409A Valuation Issues Q&A
Back on October 4, 2005, the IRS issued proposed regulations for Section 409A of the IRC. The proposed
regulations were intended to further explain how Section 409A applies to various compensatory arrangements,
including stock options granted by private companies. 409A is no longer a proposed regulation and has
officially taken effect January 1, 2009.
Does Section 409A apply to private company stock options?
Incentive Stock Options are exempt from Section 409A. Nonqualified Stock Options
are exempt from Section 409A if the following requirements are met:
• the option is granted with an exercise price
per share equal to or greater than the grant date fair market value per share of
the common stock subject to the option and at no point through the exercise date
of the option is the exercise price below the grant date fair market value;
• the number of shares subject to the option
must be fixed on the grant date of the option; and
• the option may not include any additional feature
for the deferral of compensation (other than deferral of recognition of income until
the award is exercised or vested). (Note, standard option grants generally do not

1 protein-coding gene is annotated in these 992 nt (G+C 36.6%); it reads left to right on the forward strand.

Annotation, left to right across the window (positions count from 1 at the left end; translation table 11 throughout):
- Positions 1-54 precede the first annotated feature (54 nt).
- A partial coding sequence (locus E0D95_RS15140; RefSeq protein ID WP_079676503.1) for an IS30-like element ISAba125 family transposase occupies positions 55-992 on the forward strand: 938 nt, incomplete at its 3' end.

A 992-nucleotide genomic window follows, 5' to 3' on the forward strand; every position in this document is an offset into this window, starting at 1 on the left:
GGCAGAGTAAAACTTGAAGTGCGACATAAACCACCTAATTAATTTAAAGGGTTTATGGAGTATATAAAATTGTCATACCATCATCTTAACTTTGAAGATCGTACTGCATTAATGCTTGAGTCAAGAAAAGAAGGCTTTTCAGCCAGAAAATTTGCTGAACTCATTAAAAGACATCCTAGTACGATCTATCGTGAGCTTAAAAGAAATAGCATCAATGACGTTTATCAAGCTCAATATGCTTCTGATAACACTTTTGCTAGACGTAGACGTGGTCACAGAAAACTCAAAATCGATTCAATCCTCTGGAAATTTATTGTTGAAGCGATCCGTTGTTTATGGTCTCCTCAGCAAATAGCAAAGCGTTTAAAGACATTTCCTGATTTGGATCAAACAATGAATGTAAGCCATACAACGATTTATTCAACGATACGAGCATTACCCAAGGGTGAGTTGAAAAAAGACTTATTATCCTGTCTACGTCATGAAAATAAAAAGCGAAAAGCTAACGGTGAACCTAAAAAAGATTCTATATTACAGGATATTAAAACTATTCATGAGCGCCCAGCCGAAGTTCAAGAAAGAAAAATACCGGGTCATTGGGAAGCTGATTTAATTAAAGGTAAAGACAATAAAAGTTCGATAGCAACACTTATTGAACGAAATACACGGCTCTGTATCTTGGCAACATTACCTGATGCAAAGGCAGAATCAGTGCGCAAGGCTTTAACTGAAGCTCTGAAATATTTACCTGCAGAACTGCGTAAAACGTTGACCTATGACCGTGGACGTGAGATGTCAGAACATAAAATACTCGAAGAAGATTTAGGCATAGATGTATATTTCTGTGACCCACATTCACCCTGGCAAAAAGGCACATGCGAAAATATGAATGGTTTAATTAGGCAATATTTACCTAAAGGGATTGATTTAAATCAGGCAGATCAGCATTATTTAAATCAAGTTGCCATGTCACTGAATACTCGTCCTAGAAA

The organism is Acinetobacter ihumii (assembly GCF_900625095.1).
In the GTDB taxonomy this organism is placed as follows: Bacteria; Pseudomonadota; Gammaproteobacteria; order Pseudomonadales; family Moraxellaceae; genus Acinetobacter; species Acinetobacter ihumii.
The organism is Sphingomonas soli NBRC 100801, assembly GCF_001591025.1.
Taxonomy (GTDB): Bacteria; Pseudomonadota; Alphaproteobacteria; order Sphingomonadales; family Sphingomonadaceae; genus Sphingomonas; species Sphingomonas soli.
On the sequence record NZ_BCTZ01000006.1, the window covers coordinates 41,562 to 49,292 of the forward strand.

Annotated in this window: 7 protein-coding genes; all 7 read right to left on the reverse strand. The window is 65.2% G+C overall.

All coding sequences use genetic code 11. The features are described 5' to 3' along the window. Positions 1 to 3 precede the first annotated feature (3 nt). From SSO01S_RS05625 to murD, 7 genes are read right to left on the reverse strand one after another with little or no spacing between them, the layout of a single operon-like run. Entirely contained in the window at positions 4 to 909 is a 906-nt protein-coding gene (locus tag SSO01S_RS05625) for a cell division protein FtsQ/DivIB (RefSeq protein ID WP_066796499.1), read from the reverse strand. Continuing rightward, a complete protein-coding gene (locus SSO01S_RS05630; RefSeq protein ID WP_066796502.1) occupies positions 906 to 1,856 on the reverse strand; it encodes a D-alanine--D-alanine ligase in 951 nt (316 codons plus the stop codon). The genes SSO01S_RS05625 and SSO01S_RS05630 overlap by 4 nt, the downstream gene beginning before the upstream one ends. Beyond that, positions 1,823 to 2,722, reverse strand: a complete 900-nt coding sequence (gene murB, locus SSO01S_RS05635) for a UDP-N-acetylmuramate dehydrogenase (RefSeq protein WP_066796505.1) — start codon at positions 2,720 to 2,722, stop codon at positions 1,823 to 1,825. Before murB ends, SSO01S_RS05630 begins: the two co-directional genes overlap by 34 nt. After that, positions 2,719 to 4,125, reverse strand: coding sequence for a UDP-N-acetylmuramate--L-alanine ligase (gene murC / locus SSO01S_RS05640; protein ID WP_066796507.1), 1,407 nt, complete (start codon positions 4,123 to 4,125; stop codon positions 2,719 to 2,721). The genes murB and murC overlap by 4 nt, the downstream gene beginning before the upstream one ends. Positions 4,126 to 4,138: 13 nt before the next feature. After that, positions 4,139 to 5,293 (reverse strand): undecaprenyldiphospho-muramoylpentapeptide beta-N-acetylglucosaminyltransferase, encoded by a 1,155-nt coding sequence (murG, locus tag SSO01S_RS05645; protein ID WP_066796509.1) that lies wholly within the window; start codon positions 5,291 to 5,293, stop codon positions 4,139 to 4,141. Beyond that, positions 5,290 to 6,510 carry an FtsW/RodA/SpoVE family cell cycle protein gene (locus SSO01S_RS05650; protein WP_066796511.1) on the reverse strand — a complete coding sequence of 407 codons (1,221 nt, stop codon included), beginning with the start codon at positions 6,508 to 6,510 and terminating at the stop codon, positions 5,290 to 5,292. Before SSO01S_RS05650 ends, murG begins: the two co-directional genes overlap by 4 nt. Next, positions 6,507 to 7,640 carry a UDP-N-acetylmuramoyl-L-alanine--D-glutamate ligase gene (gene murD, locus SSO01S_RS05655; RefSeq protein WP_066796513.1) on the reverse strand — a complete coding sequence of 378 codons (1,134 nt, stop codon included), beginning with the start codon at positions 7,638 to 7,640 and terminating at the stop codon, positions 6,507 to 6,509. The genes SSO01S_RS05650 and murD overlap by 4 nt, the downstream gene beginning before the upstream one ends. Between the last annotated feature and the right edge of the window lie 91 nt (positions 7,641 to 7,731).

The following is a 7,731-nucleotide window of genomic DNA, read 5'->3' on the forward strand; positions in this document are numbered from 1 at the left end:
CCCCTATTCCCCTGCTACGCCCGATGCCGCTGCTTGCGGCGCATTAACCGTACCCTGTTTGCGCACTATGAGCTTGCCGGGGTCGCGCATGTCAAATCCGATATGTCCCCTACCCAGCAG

include any additional deferral features.)
Are incentive stock options subject to Section 409A?
Although Section 409A exempts incentive stock options, this exemption does not apply
if an amendment disqualifies the incentive stock option. Additionally, if
it is determined that the fair market value of the option price is greater than
the strike price at the date of grant, the option will not be exempted from 409A.
Therefore, the steps necessary for valuing a nonqualified stock option are also
applicable to incentive stock options.
Are any nonqualified stock options grandfathered from Section
Yes. Stock options are grandfathered from Section 409A if the option was vested
before January 1, 2005. The exemption will end if the stock option is materially
modified after October 3, 2004.
Are Limited Liability Company units subject to Section 409A?
Yes. Grants of partnership interest, options and appreciation rights in partnership
interests are treated in the same manner as grants of corporate stock, stock options
or SAR’s. (IRS Notice 2005-1)
As a private company, how do we determine the fair market value
of our common stock for purposes of these rules?
The regulations state that for the IRS to accept a valuation of private
company common stock, it must be done by “the reasonable application of any reasonable